January 4, 2014
Jack Frost may be gently nipping at your nose, but your plants may be less enamored with winter. The recent cold snap is a reminder that some plants do not appreciate freezing temperatures. If the leaves on your bougainvillea and citrus look dark, curled or crunchy, you know what I mean.
Every plant has a hardiness rating that tells us the lowest temperature it can survive. So your lemon tree may be hardy to 29 degrees, while your Japanese maple might succumb below minus-20 degrees. Plants that suffer at freezing temperatures are called frost tender. As you might expect, many plants native to tropical areas are frost tender, such as bougainvillea, which appreciates a little TLC if the thermometer drops below 32 degrees. Some plants even derive their common names from strategies meant to evade a plant's sensitivity to icy weather. For instance, boxwood owners who protected their shrubs in winter with — yes, boxes — helped give this ubiquitous garden mainstay its friendly and appropriate name.
So what does it mean for your garden when it looks like the inside of an undefrosted freezer? It means you need to know which plants may suffer when temperatures drop lower than normal, and how to safely and adequately protect them. Here's how:
- Keep watering. Thirsty plants are more susceptible to cold damage. Water your garden several days before frosty weather to create a "heat sink" that retains warmth. This protects roots and warms air near the soil. If no rain is in the forecast, turn on your drip system or sprinkle plants in the evening. Note: this strategy may backfire with some succulents, which have a better chance of survival if the soil around them is dry.
- Cover up. It may be late for Halloween, but this time of year it's not unusual to see shrubs dressed up like ghosts. Those costumes help keep warmth in. The key here is to cover susceptible plants all the way down to the ground. Why? Because that's where the warmth is. Plants don't produce heat. Instead, they rely on the soil as their main source of warmth. Therefore, to adequately protect a sensitive plant, cover it with an old sheet or other protective cover and let it drape all the way to the ground where you can secure it with bricks or rocks. Uncover the next day to allow the sun to warm the soil surface. Repeat as needed.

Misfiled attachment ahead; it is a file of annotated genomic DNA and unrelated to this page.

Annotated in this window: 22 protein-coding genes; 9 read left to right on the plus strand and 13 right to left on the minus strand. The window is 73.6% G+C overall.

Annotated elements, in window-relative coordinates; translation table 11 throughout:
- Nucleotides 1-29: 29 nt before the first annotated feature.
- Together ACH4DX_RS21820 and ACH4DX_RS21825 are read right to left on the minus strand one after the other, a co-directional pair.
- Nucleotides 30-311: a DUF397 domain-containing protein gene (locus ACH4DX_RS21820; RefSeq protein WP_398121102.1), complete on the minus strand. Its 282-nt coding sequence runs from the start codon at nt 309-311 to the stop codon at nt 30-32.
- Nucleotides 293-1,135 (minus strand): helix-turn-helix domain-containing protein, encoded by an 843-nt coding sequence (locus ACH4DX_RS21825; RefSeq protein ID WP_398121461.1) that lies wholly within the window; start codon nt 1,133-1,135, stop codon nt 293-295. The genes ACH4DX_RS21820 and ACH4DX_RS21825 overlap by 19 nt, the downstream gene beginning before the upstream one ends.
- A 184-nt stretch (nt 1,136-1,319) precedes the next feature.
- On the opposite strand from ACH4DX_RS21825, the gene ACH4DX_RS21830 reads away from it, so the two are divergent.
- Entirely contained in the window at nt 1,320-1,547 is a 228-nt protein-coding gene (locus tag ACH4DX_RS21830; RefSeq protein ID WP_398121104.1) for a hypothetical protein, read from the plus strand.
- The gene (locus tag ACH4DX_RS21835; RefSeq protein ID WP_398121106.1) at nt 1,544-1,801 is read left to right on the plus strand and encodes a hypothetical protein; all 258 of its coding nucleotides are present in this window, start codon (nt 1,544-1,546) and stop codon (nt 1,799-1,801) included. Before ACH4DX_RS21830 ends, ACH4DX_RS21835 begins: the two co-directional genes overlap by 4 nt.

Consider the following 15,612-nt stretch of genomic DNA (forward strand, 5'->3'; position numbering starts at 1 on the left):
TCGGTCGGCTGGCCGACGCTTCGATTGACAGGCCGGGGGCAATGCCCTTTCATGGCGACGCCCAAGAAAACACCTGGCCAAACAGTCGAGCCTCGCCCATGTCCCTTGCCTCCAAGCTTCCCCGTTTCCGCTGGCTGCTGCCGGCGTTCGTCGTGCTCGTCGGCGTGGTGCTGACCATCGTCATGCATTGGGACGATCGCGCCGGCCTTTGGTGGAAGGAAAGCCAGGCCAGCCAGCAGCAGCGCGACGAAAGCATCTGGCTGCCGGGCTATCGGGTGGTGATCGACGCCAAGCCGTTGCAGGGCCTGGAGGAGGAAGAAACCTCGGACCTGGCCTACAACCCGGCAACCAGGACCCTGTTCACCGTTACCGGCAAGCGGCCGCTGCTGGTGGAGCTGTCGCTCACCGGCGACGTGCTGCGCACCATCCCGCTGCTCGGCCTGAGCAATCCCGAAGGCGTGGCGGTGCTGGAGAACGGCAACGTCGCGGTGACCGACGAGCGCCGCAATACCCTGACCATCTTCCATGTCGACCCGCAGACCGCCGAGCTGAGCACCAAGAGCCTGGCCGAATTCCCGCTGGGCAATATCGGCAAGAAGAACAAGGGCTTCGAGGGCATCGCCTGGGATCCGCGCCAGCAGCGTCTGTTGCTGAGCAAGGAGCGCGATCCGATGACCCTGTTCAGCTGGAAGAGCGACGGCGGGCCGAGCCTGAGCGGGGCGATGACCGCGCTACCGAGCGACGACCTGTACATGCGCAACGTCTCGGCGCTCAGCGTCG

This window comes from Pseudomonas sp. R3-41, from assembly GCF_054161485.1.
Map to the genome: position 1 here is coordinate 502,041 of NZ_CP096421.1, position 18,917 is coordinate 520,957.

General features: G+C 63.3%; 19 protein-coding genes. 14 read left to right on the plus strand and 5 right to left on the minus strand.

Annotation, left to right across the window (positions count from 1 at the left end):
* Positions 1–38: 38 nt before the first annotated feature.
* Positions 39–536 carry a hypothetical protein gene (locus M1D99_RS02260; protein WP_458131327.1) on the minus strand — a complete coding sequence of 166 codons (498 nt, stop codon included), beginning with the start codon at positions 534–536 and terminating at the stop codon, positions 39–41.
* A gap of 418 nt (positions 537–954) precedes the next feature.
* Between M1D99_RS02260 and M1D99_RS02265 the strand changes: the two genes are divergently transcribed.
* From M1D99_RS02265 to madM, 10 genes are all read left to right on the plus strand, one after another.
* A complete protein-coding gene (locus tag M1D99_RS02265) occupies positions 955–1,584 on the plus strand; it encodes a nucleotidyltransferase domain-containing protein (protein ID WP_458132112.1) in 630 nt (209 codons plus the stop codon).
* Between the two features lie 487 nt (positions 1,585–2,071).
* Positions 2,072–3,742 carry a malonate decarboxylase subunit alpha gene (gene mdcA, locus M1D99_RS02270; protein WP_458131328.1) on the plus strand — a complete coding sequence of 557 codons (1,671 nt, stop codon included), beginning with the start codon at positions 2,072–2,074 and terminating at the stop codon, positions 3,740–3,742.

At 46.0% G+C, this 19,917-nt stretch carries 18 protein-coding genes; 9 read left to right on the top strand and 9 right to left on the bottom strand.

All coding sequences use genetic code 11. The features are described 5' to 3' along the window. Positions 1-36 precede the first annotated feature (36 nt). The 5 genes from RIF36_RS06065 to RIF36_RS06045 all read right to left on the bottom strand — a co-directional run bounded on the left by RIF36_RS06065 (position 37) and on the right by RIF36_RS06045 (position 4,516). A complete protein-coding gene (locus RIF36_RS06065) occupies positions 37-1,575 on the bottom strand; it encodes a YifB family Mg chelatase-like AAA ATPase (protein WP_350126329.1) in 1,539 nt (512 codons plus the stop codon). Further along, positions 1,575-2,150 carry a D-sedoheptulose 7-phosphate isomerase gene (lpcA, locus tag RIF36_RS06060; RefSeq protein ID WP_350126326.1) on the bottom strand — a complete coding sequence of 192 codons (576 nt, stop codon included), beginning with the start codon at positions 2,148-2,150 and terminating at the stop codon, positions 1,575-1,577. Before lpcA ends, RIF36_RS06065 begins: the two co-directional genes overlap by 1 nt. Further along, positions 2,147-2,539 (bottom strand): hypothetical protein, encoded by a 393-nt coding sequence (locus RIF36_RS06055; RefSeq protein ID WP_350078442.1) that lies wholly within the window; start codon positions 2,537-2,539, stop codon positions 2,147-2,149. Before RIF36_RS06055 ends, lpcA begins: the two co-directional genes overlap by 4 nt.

- Let there be light. Your Christmas tree need not be your only bedazzled greenery. To generate extra heat, place a 100-watt lamp designed for outdoor use in the center of a susceptible tree or string Christmas lights in the canopy. If practical and safe, cover to retain warmth. Do not use LED lights, which do not emit much heat, and be sure lights do not touch any foliage, bark or protective covering.
- Spray on. Apply an antitranspirant such as Cloud Cover, available at your local nursery. Spray directly on foliage of cold-sensitive plants to seal in moisture. One application can provide up to three months of protection by coating leaves with an invisible polymer film.
- Cut the clippers. Regardless of how awful the symptoms of freeze damage look, don't prune off damage foliage or branches until after the danger of frost has completely passed. That means through winter and into spring. Pruning too soon increases the risk of infection, and the unsightly plant material actually provides protection to areas lower on the plant.
- Mulch. It's hard to overdo mulch, which helps regulate soil temperature and retain moisture. For short but biting frosts, you can even cover low-growing groundcovers entirely with lightweight mulch such as rice straw or leaf mold. Remove as soon as danger of frost has passed.
- Cluster containers. Gather your planting containers together and place in a sheltered spot close to the house if possible.
- Plan ahead. If you have a penchant for tender plants but live in a low-lying area that is a frost magnet, consider strategies that may provide some protection. Plant next to boulders, stone paths and south- or west-facing walls that absorb heat during the day and radiate it at night.